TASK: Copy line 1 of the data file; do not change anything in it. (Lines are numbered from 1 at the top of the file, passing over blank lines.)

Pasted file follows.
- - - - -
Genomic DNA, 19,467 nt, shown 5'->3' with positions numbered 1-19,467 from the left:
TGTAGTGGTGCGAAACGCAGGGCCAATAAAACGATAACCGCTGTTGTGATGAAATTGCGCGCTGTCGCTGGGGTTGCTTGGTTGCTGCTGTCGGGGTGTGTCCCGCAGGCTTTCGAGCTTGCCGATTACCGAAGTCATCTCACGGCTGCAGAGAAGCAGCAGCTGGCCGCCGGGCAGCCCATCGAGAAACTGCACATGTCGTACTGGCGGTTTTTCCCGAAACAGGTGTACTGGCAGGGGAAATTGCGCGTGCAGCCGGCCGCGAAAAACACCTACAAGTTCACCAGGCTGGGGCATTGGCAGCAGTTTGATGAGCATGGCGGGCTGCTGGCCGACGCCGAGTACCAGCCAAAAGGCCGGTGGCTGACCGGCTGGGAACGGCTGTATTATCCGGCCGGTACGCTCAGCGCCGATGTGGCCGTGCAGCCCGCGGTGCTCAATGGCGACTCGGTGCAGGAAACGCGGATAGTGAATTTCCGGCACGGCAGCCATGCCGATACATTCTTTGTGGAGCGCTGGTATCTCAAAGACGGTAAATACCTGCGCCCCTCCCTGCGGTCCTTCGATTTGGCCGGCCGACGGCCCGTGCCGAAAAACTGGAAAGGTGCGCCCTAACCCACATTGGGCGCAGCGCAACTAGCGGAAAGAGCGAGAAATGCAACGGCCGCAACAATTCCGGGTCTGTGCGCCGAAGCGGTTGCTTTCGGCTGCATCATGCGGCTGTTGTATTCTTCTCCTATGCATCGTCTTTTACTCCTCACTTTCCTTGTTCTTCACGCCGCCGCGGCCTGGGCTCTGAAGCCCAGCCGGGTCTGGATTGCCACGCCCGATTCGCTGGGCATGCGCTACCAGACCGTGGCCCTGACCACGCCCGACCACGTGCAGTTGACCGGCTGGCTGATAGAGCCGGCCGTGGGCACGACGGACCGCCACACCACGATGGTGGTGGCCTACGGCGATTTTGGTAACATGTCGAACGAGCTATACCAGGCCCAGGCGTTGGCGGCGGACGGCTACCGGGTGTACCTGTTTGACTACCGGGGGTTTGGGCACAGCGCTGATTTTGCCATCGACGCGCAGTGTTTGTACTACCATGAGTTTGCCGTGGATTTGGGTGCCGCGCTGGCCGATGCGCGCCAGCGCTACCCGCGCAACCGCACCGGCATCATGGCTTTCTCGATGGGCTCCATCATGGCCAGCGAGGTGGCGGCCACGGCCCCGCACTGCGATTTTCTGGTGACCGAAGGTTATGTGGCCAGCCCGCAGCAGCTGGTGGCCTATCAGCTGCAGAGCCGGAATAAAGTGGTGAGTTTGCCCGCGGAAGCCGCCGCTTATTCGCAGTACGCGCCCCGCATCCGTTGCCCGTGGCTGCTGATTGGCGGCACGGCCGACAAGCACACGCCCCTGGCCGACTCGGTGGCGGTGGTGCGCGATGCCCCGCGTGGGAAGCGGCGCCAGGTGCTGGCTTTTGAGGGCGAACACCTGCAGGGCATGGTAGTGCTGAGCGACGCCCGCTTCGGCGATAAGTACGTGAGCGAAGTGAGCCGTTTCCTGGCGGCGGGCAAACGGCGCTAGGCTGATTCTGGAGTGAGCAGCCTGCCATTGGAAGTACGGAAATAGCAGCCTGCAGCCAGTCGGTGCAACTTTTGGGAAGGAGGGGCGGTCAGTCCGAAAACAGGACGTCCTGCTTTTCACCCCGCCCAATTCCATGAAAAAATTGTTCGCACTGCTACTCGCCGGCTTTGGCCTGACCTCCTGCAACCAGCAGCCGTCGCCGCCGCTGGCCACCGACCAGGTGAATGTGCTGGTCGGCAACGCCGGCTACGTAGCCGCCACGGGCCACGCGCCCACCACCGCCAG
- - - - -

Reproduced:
Genomic DNA, 19,467 nt, shown 5'->3' with positions numbered 1-19,467 from the left: